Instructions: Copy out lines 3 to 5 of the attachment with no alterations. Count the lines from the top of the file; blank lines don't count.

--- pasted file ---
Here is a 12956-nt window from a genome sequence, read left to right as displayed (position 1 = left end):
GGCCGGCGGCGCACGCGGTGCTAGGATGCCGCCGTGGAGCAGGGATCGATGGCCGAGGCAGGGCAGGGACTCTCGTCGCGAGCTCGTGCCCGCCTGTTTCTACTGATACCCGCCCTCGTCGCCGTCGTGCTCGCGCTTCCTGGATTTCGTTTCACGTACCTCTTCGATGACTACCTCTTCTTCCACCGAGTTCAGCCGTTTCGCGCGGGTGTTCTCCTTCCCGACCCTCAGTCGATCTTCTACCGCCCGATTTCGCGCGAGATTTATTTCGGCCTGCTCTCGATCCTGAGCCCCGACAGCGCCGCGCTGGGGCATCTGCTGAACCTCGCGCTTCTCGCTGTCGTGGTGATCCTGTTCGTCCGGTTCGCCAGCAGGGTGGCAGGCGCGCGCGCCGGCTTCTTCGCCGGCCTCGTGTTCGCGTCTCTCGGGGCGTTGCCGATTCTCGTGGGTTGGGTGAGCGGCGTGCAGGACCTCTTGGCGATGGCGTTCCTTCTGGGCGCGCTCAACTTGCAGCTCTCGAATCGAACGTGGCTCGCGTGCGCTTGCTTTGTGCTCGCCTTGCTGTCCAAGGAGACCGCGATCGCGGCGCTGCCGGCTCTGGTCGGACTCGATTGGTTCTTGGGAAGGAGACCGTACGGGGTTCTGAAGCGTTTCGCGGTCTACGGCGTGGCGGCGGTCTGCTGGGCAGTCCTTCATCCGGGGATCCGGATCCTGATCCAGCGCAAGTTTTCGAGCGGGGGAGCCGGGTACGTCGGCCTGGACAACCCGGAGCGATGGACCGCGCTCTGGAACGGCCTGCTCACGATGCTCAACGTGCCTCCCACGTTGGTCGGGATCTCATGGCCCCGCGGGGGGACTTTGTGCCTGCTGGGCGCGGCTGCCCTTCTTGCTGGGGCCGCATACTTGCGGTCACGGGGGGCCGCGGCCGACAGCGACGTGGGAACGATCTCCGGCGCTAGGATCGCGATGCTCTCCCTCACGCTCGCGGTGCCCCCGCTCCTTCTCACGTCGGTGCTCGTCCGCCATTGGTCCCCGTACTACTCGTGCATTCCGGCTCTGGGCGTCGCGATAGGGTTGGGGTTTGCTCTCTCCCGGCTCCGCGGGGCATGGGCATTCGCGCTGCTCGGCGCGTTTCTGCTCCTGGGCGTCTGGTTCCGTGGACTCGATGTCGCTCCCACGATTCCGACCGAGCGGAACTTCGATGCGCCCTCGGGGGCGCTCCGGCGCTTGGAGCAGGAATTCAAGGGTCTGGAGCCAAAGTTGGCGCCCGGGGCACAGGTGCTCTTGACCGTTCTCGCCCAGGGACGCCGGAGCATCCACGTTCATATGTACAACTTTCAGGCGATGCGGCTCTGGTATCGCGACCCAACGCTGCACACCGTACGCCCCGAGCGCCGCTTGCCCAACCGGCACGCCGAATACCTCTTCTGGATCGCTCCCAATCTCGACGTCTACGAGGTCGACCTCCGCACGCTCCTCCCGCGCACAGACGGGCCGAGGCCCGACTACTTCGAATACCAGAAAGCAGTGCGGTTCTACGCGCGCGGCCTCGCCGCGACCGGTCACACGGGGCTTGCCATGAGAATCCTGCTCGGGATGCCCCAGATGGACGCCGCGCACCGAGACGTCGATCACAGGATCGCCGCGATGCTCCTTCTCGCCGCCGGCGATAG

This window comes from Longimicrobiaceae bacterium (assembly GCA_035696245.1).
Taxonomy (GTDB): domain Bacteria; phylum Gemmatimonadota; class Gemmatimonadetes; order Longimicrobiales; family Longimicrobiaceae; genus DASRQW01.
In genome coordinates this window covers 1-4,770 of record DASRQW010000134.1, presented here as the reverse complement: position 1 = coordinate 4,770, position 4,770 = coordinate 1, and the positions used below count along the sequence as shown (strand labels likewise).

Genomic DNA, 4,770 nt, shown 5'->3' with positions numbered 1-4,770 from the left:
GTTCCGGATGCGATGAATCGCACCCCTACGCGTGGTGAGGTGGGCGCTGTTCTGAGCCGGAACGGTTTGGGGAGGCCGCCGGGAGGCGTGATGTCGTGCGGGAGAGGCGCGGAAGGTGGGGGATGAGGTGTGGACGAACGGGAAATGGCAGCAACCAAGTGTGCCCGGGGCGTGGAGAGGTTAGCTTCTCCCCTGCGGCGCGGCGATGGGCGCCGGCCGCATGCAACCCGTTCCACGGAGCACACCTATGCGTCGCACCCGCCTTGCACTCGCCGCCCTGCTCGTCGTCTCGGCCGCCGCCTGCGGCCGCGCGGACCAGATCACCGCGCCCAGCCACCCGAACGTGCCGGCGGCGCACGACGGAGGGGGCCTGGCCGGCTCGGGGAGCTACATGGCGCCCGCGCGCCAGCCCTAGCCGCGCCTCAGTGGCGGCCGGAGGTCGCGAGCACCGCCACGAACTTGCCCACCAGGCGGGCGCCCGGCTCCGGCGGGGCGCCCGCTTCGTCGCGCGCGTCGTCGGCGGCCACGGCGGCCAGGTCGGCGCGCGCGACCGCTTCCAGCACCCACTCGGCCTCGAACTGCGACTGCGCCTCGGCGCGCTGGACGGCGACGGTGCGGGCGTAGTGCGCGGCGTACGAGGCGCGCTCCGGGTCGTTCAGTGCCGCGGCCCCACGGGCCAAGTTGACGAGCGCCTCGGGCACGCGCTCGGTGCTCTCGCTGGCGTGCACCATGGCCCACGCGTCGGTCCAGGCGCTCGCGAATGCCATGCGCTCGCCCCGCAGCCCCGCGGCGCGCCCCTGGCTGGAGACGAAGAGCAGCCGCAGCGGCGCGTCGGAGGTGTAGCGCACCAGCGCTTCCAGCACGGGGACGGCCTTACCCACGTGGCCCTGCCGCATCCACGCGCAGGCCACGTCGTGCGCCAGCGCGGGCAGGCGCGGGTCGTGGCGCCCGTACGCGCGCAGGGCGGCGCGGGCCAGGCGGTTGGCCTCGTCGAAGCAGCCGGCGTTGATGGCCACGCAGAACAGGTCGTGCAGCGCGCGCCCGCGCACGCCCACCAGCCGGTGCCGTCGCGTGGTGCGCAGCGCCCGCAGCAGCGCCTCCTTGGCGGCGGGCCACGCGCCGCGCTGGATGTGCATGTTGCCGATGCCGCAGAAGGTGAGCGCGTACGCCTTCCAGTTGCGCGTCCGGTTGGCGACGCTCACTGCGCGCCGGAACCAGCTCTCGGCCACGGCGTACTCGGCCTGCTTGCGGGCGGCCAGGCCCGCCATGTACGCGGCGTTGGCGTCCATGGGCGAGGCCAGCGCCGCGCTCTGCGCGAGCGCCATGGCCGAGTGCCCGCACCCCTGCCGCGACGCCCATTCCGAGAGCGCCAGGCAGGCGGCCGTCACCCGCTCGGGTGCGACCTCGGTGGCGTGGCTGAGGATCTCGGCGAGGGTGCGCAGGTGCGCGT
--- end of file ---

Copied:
This window comes from Longimicrobiaceae bacterium (assembly GCA_035696245.1).
Taxonomy (GTDB): domain Bacteria; phylum Gemmatimonadota; class Gemmatimonadetes; order Longimicrobiales; family Longimicrobiaceae; genus DASRQW01.
In genome coordinates this window covers 1-4,770 of record DASRQW010000134.1, presented here as the reverse complement: position 1 = coordinate 4,770, position 4,770 = coordinate 1, and the positions used below count along the sequence as shown (strand labels likewise).